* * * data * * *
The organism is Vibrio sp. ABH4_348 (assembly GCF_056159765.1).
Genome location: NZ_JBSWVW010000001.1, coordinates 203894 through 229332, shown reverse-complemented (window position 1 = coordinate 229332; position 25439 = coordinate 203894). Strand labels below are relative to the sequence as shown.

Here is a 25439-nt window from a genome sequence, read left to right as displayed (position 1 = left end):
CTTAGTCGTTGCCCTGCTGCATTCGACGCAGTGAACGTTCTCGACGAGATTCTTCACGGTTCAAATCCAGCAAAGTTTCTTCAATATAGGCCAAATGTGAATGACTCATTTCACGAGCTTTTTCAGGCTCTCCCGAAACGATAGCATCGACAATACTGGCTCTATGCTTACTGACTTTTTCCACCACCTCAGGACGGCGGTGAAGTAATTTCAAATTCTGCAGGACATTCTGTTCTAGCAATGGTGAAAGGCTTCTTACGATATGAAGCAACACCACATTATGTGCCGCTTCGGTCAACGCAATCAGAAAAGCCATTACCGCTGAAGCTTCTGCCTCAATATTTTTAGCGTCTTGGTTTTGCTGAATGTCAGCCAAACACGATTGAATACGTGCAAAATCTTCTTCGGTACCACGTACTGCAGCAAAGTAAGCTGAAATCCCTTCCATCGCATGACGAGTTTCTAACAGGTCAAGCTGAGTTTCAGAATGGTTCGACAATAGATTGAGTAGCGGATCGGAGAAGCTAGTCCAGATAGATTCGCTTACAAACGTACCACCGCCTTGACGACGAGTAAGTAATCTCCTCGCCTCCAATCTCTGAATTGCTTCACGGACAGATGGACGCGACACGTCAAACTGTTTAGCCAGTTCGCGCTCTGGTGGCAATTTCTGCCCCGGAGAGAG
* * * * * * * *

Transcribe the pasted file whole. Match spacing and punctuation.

The organism is Vibrio sp. ABH4_348 (assembly GCF_056159765.1).
Genome location: NZ_JBSWVW010000001.1, coordinates 203894 through 229332, shown reverse-complemented (window position 1 = coordinate 229332; position 25439 = coordinate 203894). Strand labels below are relative to the sequence as shown.

Here is a 25439-nt window from a genome sequence, read left to right as displayed (position 1 = left end):
CTTAGTCGTTGCCCTGCTGCATTCGACGCAGTGAACGTTCTCGACGAGATTCTTCACGGTTCAAATCCAGCAAAGTTTCTTCAATATAGGCCAAATGTGAATGACTCATTTCACGAGCTTTTTCAGGCTCTCCCGAAACGATAGCATCGACAATACTGGCTCTATGCTTACTGACTTTTTCCACCACCTCAGGACGGCGGTGAAGTAATTTCAAATTCTGCAGGACATTCTGTTCTAGCAATGGTGAAAGGCTTCTTACGATATGAAGCAACACCACATTATGTGCCGCTTCGGTCAACGCAATCAGAAAAGCCATTACCGCTGAAGCTTCTGCCTCAATATTTTTAGCGTCTTGGTTTTGCTGAATGTCAGCCAAACACGATTGAATACGTGCAAAATCTTCTTCGGTACCACGTACTGCAGCAAAGTAAGCTGAAATCCCTTCCATCGCATGACGAGTTTCTAACAGGTCAAGCTGAGTTTCAGAATGGTTCGACAATAGATTGAGTAGCGGATCGGAGAAGCTAGTCCAGATAGATTCGCTTACAAACGTACCACCGCCTTGACGACGAGTAAGTAATCTCCTCGCCTCCAATCTCTGAATTGCTTCACGGACAGATGGACGCGACACGTCAAACTGTTTAGCCAGTTCGCGCTCTGGTGGCAATTTCTGCCCCGGAGAGAG